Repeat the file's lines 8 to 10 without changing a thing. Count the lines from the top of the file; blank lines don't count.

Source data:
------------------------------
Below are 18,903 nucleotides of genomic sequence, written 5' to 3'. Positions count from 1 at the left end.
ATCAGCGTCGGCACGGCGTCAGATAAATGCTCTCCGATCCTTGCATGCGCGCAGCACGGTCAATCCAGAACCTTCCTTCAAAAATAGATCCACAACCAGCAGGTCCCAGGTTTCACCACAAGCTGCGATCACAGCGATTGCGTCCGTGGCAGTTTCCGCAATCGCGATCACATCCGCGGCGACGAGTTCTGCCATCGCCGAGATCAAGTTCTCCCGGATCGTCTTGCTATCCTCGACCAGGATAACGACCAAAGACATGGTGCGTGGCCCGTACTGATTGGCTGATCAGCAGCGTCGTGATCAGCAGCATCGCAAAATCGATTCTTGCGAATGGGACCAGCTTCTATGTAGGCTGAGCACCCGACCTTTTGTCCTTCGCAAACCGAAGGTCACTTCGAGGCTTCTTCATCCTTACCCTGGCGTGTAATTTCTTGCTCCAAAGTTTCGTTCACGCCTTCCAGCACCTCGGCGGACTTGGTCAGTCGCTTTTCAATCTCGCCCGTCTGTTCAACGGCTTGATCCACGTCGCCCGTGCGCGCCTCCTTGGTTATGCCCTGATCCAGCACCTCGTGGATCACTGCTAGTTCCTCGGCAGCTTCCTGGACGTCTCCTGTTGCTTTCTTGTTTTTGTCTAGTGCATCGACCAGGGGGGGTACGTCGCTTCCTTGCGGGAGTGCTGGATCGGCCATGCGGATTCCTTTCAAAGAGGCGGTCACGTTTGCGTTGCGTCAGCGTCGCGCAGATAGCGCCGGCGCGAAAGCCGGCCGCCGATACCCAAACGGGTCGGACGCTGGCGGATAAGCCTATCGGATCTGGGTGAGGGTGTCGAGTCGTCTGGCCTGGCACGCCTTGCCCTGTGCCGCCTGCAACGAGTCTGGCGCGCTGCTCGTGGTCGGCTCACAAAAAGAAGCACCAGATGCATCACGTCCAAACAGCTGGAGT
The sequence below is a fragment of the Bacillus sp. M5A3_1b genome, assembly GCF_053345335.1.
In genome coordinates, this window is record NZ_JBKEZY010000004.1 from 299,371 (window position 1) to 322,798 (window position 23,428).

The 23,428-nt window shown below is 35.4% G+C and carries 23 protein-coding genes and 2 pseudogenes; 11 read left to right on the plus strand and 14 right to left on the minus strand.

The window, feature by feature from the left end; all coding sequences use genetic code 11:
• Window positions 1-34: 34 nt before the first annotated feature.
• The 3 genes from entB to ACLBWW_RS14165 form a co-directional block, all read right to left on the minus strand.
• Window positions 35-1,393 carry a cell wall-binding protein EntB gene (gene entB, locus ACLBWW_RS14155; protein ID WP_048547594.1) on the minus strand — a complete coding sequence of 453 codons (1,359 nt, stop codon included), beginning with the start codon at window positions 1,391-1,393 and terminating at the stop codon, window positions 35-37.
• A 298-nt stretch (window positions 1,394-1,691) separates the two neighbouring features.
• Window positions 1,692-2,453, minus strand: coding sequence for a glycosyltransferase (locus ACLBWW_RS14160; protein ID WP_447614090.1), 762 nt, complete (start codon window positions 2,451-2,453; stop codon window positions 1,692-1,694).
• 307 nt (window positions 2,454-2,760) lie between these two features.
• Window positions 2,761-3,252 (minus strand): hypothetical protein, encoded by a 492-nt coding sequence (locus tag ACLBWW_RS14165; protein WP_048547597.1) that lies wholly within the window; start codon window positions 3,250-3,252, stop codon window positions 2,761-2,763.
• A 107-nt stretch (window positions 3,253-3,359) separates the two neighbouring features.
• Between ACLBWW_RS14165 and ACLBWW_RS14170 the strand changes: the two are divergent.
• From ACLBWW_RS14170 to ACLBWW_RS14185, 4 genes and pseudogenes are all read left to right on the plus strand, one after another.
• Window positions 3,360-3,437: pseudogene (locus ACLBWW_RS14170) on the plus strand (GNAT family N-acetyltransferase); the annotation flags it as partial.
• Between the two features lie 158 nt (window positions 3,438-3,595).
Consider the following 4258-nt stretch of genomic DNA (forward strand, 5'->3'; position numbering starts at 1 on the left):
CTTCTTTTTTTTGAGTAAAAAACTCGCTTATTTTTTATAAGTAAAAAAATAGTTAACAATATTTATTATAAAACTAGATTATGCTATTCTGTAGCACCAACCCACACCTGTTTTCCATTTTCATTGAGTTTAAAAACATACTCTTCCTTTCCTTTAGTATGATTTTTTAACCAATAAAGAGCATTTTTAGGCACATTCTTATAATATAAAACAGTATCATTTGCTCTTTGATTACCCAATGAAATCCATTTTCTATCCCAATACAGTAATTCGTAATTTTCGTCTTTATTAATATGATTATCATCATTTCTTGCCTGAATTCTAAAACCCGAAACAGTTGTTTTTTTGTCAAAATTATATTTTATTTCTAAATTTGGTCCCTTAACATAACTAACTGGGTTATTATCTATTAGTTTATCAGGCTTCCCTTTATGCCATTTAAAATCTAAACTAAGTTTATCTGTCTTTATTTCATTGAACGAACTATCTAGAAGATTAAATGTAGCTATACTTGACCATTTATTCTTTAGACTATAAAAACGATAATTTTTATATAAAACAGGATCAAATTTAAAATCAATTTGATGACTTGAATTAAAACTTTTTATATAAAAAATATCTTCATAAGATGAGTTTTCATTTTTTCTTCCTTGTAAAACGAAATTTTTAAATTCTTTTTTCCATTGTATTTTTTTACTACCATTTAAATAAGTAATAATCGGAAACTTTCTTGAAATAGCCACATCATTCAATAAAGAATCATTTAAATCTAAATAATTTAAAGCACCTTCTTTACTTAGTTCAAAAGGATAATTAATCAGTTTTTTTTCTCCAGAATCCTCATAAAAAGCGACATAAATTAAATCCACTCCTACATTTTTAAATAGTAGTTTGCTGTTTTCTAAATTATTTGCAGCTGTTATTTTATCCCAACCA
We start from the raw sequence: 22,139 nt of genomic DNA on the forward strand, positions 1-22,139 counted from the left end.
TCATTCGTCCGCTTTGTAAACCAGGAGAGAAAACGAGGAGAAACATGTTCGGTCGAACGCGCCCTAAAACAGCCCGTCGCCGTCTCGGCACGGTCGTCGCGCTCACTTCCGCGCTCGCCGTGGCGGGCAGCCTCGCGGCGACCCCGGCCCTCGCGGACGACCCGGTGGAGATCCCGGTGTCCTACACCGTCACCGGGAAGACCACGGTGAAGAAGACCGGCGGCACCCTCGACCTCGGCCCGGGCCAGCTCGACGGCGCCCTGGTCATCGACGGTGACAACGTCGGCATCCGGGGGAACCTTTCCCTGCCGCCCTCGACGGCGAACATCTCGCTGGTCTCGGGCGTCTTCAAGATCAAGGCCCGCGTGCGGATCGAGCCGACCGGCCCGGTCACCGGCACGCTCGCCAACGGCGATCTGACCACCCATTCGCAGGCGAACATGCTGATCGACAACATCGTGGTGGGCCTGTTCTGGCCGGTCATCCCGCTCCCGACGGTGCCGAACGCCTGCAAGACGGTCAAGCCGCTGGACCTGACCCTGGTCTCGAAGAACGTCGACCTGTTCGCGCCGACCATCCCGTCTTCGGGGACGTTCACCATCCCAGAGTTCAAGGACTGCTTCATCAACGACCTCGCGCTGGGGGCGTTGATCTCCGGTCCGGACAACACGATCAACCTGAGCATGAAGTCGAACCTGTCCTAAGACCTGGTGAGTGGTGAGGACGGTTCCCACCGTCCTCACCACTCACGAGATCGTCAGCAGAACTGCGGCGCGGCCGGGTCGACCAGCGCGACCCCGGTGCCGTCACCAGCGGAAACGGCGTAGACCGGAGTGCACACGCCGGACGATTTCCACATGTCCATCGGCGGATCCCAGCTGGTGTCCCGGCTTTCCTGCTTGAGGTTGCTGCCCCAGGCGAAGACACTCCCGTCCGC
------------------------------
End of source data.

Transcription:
• The 3 genes from entB to ACLBWW_RS14165 form a co-directional block, all read right to left on the minus strand.
• Window positions 35-1,393 carry a cell wall-binding protein EntB gene (gene entB, locus ACLBWW_RS14155; protein ID WP_048547594.1) on the minus strand — a complete coding sequence of 453 codons (1,359 nt, stop codon included), beginning with the start codon at window positions 1,391-1,393 and terminating at the stop codon, window positions 35-37.
• A 298-nt stretch (window positions 1,394-1,691) separates the two neighbouring features.